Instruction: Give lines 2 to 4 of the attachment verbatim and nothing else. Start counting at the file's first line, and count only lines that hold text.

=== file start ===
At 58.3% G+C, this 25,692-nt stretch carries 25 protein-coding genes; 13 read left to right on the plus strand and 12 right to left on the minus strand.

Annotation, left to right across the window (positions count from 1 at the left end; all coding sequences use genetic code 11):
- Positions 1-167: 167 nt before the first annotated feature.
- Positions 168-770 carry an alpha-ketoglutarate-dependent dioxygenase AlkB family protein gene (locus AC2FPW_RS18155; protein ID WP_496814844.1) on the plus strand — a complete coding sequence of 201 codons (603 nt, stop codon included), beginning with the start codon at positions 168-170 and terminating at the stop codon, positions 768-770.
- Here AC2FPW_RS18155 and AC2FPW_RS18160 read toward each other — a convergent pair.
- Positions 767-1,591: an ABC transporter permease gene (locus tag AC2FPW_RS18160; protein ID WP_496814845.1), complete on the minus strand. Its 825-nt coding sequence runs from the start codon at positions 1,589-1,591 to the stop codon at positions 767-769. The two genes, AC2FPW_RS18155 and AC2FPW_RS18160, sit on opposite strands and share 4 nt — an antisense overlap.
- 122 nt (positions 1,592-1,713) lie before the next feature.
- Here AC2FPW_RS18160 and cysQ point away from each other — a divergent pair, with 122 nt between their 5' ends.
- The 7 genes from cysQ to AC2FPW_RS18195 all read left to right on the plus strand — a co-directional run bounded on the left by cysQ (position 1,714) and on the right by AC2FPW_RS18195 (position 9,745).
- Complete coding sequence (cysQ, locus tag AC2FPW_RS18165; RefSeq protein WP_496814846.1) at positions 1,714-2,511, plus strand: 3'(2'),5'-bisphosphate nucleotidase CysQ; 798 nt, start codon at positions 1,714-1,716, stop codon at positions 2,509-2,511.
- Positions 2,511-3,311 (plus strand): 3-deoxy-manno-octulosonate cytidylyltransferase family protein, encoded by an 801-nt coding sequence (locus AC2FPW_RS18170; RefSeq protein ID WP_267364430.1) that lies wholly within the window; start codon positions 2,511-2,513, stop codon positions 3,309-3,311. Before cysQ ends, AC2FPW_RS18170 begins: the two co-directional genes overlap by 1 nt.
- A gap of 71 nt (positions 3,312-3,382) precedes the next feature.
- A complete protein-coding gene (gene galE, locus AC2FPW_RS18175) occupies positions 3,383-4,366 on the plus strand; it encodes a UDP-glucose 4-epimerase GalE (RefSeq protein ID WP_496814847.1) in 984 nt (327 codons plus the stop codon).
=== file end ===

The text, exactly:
Annotation, left to right across the window (positions count from 1 at the left end; all coding sequences use genetic code 11):
- Positions 1-167: 167 nt before the first annotated feature.
- Positions 168-770 carry an alpha-ketoglutarate-dependent dioxygenase AlkB family protein gene (locus AC2FPW_RS18155; protein ID WP_496814844.1) on the plus strand — a complete coding sequence of 201 codons (603 nt, stop codon included), beginning with the start codon at positions 168-170 and terminating at the stop codon, positions 768-770.